EU, UN-led pact commits oil and gas firms to tackle methane emissions
Oil majors such as BP, Royal Dutch Shell, Eni, Equinor and Total have signed up for the Oil and Gas Methane Partnership (OGMP) under the umbrella of the United Nations, the European Union and NGO the Environmental Defense Fund.
LONDON: Dozens of oil and gas companies on Monday committed to report more accurately on and, ultimately, reduce emissions of the potent greenhouse gas methane which is liable to leak from oilfields and pipelines.
Oil majors such as BP, Royal Dutch Shell, Eni, Equinor and Total have signed up for the Oil and Gas Methane Partnership (OGMP) under the umbrella of the United Nations, the European Union and non-governmental organisation (NGO) the Environmental Defense Fund.
Methane has over 80 times the heat trapping potential of carbon dioxide during its first 20 years in the atmosphere and recent analysis of satellite data suggests leaks from the oil and gas sector are much bigger than initially thought. The new standard aims to deliver a 45 per cent reduction in the industry’s methane emissions by 2025, and a 60-75 per cent reduction by 2030. While OGMP says its 62 members represent 30% of the world’s oil and gas production, U.S. oil and gas majors such as Chevron and Exxon are not involved. Nor are any Russian producers nor any national oil companies apart from the United Arab Emirates Adnoc.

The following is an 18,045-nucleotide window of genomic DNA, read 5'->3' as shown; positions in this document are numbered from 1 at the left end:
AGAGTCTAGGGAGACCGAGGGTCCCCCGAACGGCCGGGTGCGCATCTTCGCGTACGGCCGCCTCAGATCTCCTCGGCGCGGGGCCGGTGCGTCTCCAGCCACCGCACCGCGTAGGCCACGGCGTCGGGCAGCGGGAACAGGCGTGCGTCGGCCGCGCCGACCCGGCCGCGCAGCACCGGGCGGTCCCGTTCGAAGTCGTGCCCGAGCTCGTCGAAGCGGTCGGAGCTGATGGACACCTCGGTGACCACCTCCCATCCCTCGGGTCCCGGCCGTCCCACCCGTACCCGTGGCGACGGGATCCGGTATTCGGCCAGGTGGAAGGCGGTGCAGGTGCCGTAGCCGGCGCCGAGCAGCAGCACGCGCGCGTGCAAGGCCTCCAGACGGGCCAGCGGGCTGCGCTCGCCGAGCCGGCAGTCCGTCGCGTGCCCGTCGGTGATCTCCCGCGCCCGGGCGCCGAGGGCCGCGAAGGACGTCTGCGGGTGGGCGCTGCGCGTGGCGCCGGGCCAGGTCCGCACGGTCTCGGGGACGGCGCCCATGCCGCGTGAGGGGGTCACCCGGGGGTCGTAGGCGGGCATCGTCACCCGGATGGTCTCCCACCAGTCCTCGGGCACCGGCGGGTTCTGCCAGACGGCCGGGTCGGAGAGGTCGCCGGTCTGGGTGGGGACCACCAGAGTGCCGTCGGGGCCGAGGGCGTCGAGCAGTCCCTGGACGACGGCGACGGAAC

The OGMP comes on top of individual corporate pledges to reduce methane leaks, and the Oil and Gas Climate Initiative (OGCI) which is overseen by the firms themselves and includes U.S. majors and some national oil companies. It has also set a target of reducing methane intensity to 0.25% by 2025 across its members’ operations.
The OGMP says it differs from other initiatives in that it requires members to report methane emissions at an asset level, rather than across the whole company, and in that it covers facilities in joint ventures, even if the operator of such sites has not subscribed to OGMP.
It puts more pressure on oil and gas producers to actually measure methane leaks, rather than extrapolate from engineering calculations, and also covers a company’s whole supply chain – crucial for methane-heavy commodities like gas, which often travels hundreds of kilometres through complex infrastructure.
The OGMP will publish a annual public report on companies’ performance against targets, said Manfredi Caltagirone, energy and climate manager at the UN environment programme.
The EU, the world’s biggest gas import market which gets most of its gas from Russia, is currently revamping its own methane regulations.